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Steigerwald: Head Shots and Weaponized Equipment Not a Concern for the NHL



Bryan Rust. By Michael Miller (Own work) | CC BY-SA 4.0

If Dion Phaneuf played for the Penguins you’d love him.

Especially if you’re old enough to have loved Ulf Samuelsson. He became a folk hero in Pittsburgh before he had finished his first game after coming over in a trade from the Hartford Whalers in March of 1992.

My brother Paul called him Jack Lambert on skates and it stuck. Jack Lambert takes us to the way-back of Pittsburgh sports but Phaneuf is every bit as much Jack as Ulf ever was.

Phaneuf’s not too popular in Pittsburgh right now because of the nasty hit he put on Penguins’ winger Bryan Rust in Game 2.

It was borderline dirty with at least Phaneuf’s toe over the border line.

It was a lot like Matt Niskanen’s hit on Sidney Crosby in the Capitals series. Not the hit itself but the obvious lack of interest in avoiding contact with the victim’s head.

Phaneuf could have avoided making contact with Ryan’s head but he wasn’t about to pass up the opportunity to hurt him if he could.

That’s hockey.

What should be getting a lot of attention but probably won’t get any is the size and hardness of Phaneuf’s shoulder pads.

The NHL has been mumbling about doing something about weaponized shoulder and elbow pads for a few years now but Rust would probably tell you that not much has been done.

Hockey shoulder pads used to be for protecting players from flying pucks and to provide some padding for collisions with the boards.

There was a time when Phaneuf’s shoulder might be hurting more than Rust’s head on a hit like the one in Game 2.

The league softened elbow pads in 2003 and shoulder pads in 2011 by putting a little padding over the hard plastic shell.

Elbows and shoulders are still used as weapons.

Dr. Charles Tator, a neurosurgeon at Toronto Western Hopsital is a leading expert on concussions. He told the Toronto Globe and Mail back in 2011 that more had to be done.

“We should be changing the elbow pads and the shoulder pads so they go back to what they were meant to be. They defend the wearer not offend the opponent.”

So, come on NHL (and NFL for that matter) it ain’t brain surgery. Softer, smaller pads, fewer injuries.

And, by the way, anybody who has played hockey – and there are a few people working at the NHL office who have – knows that Phaneuf could have avoided hitting Rust in the head. If they were really serious about reducing head injuries there would have been a major penalty and maybe a suspension.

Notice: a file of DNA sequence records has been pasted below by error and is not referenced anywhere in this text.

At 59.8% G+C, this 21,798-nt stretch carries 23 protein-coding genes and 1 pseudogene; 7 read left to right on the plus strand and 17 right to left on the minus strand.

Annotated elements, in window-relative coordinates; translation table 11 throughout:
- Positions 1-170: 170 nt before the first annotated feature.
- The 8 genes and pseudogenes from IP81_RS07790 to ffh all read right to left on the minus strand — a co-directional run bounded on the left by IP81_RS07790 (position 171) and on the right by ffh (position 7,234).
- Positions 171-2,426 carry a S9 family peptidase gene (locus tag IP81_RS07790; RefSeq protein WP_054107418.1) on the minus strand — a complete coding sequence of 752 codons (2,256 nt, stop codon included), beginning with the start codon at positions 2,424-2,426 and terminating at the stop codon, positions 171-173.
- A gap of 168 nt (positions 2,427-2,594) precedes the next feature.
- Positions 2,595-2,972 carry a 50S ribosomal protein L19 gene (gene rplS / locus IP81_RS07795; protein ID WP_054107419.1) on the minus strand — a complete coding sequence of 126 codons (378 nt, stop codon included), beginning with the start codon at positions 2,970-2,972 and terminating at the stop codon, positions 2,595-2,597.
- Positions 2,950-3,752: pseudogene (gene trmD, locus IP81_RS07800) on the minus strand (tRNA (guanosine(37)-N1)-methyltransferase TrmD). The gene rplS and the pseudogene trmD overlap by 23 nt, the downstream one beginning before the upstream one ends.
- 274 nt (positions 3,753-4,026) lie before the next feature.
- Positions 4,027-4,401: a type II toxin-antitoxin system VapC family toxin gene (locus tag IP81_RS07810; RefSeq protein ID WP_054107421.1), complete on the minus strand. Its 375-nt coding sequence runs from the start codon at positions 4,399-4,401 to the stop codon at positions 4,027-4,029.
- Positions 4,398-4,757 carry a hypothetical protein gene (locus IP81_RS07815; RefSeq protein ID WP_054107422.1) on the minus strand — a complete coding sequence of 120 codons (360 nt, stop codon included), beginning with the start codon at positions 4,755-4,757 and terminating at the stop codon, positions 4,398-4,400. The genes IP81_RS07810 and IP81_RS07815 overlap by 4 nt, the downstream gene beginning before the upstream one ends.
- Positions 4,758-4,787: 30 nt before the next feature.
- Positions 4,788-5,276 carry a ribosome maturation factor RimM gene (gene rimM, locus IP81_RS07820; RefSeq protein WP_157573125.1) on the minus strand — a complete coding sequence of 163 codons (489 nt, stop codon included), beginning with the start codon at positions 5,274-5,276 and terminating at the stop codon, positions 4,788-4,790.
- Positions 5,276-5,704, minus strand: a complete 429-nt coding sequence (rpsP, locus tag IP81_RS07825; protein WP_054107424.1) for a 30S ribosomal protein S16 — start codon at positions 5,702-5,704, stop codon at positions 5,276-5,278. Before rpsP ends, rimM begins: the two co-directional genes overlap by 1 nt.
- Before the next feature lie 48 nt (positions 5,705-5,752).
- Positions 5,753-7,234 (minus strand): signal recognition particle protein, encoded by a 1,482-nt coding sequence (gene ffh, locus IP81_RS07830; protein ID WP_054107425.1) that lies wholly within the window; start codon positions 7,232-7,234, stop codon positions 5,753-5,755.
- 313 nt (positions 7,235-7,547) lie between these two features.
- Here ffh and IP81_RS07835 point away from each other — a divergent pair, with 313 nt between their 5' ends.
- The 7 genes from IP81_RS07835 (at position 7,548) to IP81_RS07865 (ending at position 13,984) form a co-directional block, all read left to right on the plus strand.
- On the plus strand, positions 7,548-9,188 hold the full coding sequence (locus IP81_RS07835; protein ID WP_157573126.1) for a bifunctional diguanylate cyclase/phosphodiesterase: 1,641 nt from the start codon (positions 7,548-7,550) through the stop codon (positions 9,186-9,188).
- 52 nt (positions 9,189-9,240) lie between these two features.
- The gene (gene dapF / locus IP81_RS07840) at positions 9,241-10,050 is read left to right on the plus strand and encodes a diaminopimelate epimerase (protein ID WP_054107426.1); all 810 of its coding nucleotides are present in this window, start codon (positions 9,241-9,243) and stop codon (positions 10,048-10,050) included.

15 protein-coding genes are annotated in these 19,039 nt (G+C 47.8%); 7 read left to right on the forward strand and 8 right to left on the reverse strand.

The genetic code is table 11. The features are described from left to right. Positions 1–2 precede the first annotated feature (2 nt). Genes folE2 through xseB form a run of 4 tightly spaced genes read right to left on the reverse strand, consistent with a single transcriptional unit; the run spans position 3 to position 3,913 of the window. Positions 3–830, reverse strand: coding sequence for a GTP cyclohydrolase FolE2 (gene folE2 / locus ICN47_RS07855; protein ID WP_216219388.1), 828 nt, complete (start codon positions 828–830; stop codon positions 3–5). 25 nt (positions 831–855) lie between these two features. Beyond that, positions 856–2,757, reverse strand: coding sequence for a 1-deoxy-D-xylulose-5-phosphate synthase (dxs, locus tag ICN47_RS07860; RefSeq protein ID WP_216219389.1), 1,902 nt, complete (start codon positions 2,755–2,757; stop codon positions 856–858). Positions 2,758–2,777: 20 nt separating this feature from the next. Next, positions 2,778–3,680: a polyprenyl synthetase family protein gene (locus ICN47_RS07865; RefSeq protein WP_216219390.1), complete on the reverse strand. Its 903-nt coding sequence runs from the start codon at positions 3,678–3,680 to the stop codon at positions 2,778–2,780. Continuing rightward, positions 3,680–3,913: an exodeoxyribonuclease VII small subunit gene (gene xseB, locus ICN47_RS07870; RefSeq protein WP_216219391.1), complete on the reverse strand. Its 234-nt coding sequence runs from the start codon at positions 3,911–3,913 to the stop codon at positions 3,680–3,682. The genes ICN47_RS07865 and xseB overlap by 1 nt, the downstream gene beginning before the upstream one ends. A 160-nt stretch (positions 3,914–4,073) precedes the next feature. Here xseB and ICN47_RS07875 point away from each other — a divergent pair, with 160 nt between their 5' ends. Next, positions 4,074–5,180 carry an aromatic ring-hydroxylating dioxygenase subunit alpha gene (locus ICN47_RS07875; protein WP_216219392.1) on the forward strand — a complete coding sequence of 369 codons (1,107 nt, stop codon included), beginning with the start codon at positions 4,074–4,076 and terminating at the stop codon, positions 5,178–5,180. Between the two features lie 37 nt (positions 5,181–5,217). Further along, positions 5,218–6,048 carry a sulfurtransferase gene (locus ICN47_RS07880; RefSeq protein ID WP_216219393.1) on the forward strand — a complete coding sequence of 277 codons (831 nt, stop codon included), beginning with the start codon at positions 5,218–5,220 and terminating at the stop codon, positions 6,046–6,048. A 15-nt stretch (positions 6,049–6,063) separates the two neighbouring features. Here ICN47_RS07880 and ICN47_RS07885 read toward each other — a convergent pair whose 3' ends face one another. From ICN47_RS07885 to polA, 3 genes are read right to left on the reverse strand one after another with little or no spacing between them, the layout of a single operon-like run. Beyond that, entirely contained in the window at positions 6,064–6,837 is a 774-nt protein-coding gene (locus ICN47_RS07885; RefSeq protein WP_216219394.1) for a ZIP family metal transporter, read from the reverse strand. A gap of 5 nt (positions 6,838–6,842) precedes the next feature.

–The old goaltender did pretty well in Game 2, didn’t he? No not Marc-Andre Fleury. Yeah, he threw the 10th playoff shutout of his career and is 11th on the all time list in that category, but he was the young guy.

Senators goalie Craig Anderson will turn 36 the day after Game 4. Fleury, who will be 33 in November  is the second youngest of the Final 4 goaltenders. Anaheim Ducks’ goalie John Gibson, the kid from Whitehall, turns 24 in July.

Pekka Rinne who has the best goals against average and save percentage (overrated stats, I know) in the playoffs will turn 36 in November.

The point here, of course, is that the Penguins shouldn’t feel like they need to move Fleury because of his age.

Henrik Lundqvist, who had a good post season with the Rangers, turned 35 in March.

–Fleury’s given up one goal in his last nine regulation periods and stopped 85 of the last 87 shots he’s seen. This is the playoffs. That’s ridiculous.

–Hockey is a pretty rough sport. Wouldn’t it make sense to allow NHL teams to have players in reserve, who wouldn’t dress for the game, but could replace a player who is knocked out of a game with an injury?

–If you ever wondered why athletes and coaches often find it hard to take the media seriously, all you had to do was listen to the exchange between Senators coach Guy Boucher and a credentialed questioner at his Game 2 post game press conference.

Q: “Lots of people on Twitter were saying it was an ugly, boring game…

Boucher: “I don’t pay a lot of attention to Twitter.”

Q: “But did you think it was boring. Was it pleasing to watch?”

Boucher: “I wasn’t watching. I was coaching.”

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